A Study of the World’s most Dangerous Countries for LGBTQ+ Travel

Instead of relying on hearsay and anecdotes from other travelers, we took a deep look at LGBTQ+ rights, country by country. We’ve gathered data from a variety of trusted international sources to create a “LGBTQ+ Danger Index” that will help you find the worst (and safest) countries for LGBTQ+ travel.

At the end of the article we also have 37 LGBTQ+ travel safety tips shared by four travel experts.

Correction 11/20/19: Sweden has now moved to #1 and Canada has now moved to the #2 spot. We were alerted to the fact that Sweden does have hate crime protections and Canada does have constitutional protections which were misrepresented in our original data sources.

Our methodology

We looked at the top 150 most-visited countries in the world by number of incoming tourists, then examined LGBTQ+ rights by country. We created our LGBTQ+ danger index based on a total of eight factors.

Positive factors

  • Legalized Same-Sex Marriage (0 to +50 Points) — Is same-sex marriage legal and equal under the law in this country? If marriage is not equal, are civil unions legal? If not, does the country legally recognize foreign LGBTQ+ marriages? We ranked the scores for this metric based on how many years same-sex marriage has been legal in this country. Civil unions and other types of partnerships received half points and were also ranked by number of years they have been legal.Source: Recognition of same-sex relationships – Human Rights Watch
  • LGBTQ+ Worker Protections (0 to +50 Points) — For the people living in that country, are there legal protections against discrimination in the workplace? Full points were awarded for both sexual orientation and gender protection; half points were awarded for sexual orientation protection only.Source: LGBTQ+ Worker Protections – The World Policy Center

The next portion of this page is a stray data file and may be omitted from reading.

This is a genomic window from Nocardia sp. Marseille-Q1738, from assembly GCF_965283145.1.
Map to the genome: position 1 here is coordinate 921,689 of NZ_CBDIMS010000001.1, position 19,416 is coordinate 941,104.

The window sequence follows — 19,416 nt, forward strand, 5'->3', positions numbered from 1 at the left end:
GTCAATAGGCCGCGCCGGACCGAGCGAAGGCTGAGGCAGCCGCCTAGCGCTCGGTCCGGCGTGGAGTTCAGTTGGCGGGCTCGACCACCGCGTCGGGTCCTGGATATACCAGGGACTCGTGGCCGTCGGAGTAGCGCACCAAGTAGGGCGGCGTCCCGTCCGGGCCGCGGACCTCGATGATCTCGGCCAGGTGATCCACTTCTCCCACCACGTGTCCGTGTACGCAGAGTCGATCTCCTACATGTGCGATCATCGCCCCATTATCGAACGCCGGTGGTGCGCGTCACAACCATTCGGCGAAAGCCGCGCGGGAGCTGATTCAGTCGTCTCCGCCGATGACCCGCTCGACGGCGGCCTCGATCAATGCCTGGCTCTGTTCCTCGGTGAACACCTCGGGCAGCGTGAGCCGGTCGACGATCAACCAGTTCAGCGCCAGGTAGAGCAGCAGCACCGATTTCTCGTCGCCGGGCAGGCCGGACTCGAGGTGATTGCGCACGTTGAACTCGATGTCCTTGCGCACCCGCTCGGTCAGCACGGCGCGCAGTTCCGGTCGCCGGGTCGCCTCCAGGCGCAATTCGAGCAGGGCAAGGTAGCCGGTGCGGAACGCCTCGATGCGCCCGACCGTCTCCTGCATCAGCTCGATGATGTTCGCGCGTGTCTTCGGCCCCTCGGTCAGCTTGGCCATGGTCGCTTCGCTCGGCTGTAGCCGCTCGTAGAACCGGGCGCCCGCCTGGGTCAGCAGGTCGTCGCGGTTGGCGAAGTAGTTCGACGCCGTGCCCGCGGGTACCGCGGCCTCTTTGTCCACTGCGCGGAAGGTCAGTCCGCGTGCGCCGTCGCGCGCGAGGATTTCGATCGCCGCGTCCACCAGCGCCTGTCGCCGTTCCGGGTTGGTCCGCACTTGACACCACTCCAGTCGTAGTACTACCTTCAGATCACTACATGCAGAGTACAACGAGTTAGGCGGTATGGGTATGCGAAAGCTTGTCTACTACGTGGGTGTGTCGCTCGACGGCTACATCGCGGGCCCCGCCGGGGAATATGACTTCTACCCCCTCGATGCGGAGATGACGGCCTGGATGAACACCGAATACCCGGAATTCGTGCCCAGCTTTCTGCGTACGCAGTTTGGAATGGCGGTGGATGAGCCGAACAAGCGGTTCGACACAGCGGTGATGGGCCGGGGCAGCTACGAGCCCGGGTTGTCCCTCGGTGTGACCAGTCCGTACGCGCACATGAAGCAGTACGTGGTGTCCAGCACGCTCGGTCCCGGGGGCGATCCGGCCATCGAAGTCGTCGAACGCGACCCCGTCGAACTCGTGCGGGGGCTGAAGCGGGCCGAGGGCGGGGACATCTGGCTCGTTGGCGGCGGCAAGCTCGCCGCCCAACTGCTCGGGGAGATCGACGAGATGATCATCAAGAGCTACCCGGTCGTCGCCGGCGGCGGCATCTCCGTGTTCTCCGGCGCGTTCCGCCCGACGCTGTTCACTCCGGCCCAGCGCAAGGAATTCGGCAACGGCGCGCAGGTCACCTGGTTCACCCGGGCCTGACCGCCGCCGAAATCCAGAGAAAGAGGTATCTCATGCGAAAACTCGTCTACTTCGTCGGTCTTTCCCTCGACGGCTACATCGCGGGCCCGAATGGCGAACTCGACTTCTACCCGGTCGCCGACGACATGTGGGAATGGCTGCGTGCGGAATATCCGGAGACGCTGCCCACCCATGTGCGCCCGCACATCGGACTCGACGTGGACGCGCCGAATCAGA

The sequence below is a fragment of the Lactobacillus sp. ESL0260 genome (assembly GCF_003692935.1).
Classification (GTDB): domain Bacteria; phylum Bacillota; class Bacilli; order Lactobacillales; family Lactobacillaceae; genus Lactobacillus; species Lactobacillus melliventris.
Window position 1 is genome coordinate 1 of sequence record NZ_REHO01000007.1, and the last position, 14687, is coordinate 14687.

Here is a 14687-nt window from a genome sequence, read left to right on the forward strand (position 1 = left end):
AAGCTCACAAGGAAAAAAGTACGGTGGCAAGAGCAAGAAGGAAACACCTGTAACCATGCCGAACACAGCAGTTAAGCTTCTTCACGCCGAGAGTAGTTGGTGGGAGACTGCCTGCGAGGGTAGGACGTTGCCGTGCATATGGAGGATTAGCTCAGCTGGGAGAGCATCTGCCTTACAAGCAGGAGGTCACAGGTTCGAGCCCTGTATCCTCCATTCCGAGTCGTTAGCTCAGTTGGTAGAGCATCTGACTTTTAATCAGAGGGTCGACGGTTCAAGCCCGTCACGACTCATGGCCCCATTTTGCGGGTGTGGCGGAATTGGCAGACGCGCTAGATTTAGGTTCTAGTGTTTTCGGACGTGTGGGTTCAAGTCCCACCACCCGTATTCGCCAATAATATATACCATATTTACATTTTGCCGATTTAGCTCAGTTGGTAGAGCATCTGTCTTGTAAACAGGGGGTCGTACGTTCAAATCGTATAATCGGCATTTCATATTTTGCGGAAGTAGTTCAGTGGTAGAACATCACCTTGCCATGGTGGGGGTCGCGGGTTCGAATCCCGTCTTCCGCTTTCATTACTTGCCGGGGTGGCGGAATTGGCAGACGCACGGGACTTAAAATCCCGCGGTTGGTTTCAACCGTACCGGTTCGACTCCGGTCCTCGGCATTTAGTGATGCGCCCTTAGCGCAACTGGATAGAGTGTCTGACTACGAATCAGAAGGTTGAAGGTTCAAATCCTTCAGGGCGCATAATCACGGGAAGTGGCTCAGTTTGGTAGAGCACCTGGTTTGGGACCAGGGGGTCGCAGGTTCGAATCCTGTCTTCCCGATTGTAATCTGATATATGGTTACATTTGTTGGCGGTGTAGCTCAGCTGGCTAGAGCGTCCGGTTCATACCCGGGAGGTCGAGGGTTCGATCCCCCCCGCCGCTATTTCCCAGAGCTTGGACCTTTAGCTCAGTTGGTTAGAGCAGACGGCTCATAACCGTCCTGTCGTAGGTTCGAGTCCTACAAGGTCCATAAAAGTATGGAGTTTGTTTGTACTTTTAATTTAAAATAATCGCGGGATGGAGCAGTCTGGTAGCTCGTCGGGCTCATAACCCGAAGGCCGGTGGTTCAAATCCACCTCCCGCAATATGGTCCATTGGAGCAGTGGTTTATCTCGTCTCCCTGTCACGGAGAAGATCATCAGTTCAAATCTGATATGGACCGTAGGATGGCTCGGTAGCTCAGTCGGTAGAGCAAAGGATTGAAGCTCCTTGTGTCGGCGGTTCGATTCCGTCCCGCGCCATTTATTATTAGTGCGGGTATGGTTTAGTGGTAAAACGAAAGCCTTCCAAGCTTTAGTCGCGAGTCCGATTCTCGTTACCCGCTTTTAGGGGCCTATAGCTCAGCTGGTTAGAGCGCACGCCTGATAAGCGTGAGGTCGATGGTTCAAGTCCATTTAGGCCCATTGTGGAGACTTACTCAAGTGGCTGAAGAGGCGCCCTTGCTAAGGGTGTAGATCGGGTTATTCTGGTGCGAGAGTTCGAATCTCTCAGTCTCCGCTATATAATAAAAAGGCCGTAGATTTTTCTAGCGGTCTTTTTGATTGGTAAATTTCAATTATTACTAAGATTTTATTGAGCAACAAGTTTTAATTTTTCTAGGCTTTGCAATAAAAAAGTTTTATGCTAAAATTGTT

• Legal Protections Against Anti-LGBTQ+ Discrimination (0 to +50 Points) — Are there either constitutional or broad legal protections of LGBTQ+ people in this country? Constitutional protections were awarded full points; broad protections were awarded half points.Source: Sexual Orientation Laws 2019 – ILGA
  • Criminalization of Hate-Based Violence (0 to +50 Points) — Is anti-LGBTQ+, hate-based, or homophobia-inspired violence considered a hate crime in this country? Is hate-based, anti-LGBTQ+ speech considered hate speech? The existence of hate crime penalties received full points; incitement-only punishments received half points.Source: Criminalization of Hate-Based Violence 2017 – ILGA
  • Adoption Recognition (0 to +50 Points) — Is joint adoption and/or second-parent adoption legal in this country for same-sex parents? The recognition of both joint and second-parent adoption received full points, while only second-parent adoption recognition received half points.Source: Adoption Recognition 2017 – ILGA
  • Gallup Poll Scores (0 to +100 points) — In a 2018 Gallup poll, individuals were asked, “Is the city or area where you live a good place or not a good place to live for gay and lesbian people?” The percentages represented and used in our metrics include those who said “good place” for that country. We gave this factor a double weighting because it gives a very good pulse on the general attitude towards LGBTQ+ people in that country.Source: Gallup World Poll (2018 Data)

Negative factors

  • Illegal LGBTQ+ Relationships and Acts (0 to -100 Points) — Can “sodomy,” “indecent acts,” or “buggery” result in punishments under the law such as physical violence, a fine, or prison time? Any possible death sentences or life-in-prison sentences under the law receive the maximum -100 safety penalty. All other punishments were ranked by severity. We gave this factor a negative double weighting because the fact that homosexuality is illegal and can receive the death sentence means that the laws of these countries are definitely not favorable to LGBTQ+ people.Source: Global Anti-LGBTQ+ Laws – Human Rights Watch